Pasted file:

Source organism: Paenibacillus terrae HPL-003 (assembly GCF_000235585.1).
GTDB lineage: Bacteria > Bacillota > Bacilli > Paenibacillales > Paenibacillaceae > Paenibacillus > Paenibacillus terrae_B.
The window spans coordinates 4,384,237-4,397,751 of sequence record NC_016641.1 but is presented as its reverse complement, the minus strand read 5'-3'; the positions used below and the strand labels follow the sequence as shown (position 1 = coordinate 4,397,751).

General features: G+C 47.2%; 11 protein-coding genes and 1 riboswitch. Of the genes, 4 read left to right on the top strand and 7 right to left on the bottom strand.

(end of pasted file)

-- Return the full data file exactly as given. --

Source organism: Paenibacillus terrae HPL-003 (assembly GCF_000235585.1).
GTDB lineage: Bacteria > Bacillota > Bacilli > Paenibacillales > Paenibacillaceae > Paenibacillus > Paenibacillus terrae_B.
The window spans coordinates 4,384,237-4,397,751 of sequence record NC_016641.1 but is presented as its reverse complement, the minus strand read 5'-3'; the positions used below and the strand labels follow the sequence as shown (position 1 = coordinate 4,397,751).

General features: G+C 47.2%; 11 protein-coding genes and 1 riboswitch. Of the genes, 4 read left to right on the top strand and 7 right to left on the bottom strand.